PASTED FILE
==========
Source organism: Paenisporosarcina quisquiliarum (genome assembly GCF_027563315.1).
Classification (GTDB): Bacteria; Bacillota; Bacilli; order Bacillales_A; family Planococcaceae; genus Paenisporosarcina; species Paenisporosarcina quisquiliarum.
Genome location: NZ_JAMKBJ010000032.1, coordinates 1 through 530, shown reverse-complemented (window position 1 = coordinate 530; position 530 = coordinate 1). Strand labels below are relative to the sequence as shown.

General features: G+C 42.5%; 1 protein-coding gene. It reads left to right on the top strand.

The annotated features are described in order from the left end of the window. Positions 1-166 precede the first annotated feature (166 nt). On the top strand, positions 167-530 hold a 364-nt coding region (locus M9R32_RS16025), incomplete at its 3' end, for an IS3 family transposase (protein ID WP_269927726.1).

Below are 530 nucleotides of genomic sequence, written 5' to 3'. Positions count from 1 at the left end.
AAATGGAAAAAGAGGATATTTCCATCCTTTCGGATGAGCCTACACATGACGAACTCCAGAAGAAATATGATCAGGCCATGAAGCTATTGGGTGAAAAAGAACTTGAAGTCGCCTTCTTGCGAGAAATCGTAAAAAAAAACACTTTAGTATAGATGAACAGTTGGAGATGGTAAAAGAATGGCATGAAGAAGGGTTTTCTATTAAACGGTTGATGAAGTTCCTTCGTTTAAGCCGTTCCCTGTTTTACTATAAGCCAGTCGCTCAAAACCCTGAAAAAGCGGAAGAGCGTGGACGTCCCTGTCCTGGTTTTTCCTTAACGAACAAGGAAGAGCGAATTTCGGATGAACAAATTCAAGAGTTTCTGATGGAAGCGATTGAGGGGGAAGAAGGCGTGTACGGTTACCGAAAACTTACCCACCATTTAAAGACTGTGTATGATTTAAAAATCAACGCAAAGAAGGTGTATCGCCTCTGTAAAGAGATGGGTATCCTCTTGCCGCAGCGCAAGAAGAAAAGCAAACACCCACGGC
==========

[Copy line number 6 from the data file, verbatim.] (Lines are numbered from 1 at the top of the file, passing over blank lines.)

Below are 530 nucleotides of genomic sequence, written 5' to 3'. Positions count from 1 at the left end.